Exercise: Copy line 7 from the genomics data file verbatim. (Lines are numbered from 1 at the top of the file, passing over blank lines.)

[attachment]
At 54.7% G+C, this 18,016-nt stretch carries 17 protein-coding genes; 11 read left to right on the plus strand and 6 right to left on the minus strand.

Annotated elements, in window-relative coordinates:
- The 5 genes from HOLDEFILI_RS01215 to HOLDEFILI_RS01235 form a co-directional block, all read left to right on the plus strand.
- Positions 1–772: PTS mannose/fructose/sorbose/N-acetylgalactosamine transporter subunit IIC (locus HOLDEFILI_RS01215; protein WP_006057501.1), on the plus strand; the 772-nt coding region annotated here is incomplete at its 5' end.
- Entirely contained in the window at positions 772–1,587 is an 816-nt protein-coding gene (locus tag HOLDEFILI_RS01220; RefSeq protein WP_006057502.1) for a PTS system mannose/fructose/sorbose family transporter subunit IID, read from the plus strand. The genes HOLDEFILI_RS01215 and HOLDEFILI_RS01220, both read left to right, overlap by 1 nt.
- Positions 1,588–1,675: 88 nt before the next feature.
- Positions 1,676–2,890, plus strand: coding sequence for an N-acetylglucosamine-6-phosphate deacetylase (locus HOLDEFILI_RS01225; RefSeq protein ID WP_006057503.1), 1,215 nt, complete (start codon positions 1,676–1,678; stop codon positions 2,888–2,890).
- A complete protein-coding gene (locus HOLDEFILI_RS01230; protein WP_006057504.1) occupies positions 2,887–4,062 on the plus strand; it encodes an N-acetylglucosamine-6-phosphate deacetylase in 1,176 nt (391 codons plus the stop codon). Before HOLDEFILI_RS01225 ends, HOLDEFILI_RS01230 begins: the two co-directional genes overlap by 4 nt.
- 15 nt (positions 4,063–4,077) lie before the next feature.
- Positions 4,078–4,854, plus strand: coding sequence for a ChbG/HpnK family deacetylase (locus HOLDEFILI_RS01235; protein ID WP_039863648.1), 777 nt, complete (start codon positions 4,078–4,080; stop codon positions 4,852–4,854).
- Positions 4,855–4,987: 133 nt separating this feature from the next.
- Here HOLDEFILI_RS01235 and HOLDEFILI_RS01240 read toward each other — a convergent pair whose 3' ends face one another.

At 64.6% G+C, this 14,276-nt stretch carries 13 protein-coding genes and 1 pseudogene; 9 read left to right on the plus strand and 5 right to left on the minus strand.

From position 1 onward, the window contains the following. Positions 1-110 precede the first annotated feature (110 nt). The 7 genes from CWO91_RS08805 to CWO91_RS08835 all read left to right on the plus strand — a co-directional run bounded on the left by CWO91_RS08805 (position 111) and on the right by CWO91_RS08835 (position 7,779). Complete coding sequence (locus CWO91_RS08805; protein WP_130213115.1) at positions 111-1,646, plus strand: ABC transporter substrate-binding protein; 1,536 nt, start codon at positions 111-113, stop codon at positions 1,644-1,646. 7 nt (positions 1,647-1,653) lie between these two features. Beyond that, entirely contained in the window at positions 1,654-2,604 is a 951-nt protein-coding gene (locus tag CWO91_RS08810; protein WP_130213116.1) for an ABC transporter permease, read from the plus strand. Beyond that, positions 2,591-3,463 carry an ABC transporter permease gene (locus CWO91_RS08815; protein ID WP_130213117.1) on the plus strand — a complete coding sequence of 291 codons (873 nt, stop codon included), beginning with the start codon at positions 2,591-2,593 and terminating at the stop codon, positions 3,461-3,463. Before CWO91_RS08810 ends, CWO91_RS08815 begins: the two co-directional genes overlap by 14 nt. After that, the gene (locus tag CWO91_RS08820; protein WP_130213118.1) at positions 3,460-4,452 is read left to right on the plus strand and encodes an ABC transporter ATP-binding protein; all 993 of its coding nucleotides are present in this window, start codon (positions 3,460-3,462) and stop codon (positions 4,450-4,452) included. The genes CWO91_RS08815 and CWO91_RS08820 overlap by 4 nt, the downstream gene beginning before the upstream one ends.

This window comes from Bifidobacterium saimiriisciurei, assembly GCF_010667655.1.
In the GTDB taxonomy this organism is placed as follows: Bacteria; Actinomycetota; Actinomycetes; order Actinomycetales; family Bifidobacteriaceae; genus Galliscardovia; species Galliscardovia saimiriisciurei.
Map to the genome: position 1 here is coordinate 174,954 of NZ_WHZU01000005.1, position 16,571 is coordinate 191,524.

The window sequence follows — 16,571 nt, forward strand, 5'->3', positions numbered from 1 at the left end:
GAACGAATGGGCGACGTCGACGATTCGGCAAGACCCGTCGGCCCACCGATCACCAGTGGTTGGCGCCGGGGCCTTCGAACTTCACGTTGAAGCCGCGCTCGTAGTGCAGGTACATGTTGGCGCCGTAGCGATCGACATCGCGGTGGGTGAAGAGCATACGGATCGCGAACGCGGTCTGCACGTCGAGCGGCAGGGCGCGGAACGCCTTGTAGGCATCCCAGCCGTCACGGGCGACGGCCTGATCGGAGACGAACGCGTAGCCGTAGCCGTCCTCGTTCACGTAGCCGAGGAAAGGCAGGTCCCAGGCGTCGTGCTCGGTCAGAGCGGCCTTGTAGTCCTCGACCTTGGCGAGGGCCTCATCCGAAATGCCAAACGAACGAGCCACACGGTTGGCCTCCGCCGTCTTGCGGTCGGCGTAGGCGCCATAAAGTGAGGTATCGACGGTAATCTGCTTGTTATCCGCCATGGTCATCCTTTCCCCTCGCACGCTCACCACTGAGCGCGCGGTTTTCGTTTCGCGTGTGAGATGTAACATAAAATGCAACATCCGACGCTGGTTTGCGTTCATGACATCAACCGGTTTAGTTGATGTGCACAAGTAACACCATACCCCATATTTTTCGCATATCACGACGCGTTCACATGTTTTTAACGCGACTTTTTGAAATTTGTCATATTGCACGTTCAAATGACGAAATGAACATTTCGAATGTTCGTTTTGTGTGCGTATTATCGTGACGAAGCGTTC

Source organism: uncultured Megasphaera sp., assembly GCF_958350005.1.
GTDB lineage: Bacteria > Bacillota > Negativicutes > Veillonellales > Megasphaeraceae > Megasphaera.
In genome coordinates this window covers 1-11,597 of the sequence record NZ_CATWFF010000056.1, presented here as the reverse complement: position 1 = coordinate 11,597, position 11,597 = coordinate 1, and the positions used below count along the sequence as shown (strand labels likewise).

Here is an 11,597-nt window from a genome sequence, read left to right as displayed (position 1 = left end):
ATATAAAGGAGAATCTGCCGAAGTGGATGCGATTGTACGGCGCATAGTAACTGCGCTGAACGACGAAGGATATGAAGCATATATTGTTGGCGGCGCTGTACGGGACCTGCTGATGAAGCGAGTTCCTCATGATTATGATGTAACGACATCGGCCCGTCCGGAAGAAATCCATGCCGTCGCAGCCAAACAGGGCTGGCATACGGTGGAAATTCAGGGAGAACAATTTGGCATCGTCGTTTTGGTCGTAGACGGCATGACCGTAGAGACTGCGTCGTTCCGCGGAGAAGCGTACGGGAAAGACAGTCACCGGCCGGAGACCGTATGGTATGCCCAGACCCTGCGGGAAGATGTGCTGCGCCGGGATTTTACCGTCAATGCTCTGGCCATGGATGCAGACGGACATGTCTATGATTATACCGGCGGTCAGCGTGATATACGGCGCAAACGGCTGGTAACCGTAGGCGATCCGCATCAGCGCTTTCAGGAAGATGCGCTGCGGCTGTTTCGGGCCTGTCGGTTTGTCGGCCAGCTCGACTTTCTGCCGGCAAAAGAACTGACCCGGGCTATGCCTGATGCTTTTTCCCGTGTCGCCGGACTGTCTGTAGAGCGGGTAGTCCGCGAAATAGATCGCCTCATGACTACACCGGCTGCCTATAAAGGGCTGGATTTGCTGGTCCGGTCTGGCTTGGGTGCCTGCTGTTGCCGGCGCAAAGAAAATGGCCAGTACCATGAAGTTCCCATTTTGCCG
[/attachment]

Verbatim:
- Positions 1,676–2,890, plus strand: coding sequence for an N-acetylglucosamine-6-phosphate deacetylase (locus HOLDEFILI_RS01225; RefSeq protein ID WP_006057503.1), 1,215 nt, complete (start codon positions 1,676–1,678; stop codon positions 2,888–2,890).